Rearing pigs with intact tails would require both animal welfare and investment subsidies from the national Exchequer, Teagasc’s national pig conference heard on Tuesday.

Pig production adviser Johannes Vugts of Finnish processor HKScan, the fifth largest food manufacturer in Europe, stated that farmers in Finland receive welfare subsidies of €21/finishing place per year for rearing pigs with intact tails there.

The €21 is paid out when fewer than 5% of pigs presented for slaughter show lesions.

Keeping sows in free farrowing pens pays Finland’s pig farmers €250/sow per year in subsidies.

Animal welfare friendly housing investments in Finland are also grant aided at a rate of 30%, rising to 40% for young farmers.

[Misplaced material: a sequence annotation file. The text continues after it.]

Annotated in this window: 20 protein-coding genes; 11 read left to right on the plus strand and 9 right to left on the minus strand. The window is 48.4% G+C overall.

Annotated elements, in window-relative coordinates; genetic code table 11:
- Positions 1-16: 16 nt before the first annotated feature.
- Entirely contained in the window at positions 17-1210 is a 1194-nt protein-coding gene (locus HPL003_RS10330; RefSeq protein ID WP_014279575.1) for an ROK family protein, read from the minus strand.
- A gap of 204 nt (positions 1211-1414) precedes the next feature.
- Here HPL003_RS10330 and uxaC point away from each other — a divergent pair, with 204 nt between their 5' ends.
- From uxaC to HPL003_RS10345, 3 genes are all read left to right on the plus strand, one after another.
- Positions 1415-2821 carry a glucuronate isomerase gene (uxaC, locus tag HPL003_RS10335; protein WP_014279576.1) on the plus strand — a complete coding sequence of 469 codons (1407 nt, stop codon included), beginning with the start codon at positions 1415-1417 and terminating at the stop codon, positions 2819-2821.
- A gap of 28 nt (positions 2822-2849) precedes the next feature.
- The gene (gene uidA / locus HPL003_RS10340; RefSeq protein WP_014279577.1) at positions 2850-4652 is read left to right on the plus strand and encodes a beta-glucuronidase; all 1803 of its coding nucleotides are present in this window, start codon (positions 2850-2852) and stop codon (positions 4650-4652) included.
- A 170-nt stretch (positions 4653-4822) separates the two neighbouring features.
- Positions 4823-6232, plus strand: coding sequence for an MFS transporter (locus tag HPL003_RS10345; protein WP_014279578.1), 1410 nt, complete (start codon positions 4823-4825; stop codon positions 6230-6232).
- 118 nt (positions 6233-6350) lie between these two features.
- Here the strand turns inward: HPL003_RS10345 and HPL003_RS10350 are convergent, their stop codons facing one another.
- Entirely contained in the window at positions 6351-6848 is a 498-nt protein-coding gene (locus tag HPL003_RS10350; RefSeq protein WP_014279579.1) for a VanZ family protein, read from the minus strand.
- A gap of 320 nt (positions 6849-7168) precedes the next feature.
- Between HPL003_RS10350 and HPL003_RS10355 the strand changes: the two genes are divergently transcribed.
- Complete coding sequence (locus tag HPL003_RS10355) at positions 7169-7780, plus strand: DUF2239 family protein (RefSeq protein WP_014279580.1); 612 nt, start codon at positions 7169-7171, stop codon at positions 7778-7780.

Vugts explained that Finland was allowed to keep pig production subsidies when it joined the EU. The country shifted these annual payments towards animal welfare to allow them to continue after joining.

“The only way to get there is to get money, and I see two ways: the Dutch model where the NGOs have squeezed down the supermarkets with the barrel against the head to pay more and to commit themselves to the star programme, or the government gives subsidies,” he said.

The adviser suggested that the challenges posed by rearing pigs with intact tails can change over time and when one contributor to biting appears to be solved, another one will crop up.

Recent research from Finland points to genetics as a contributing factor which can crop up when others are addressed, such as diet, housing and providing enrichment materials.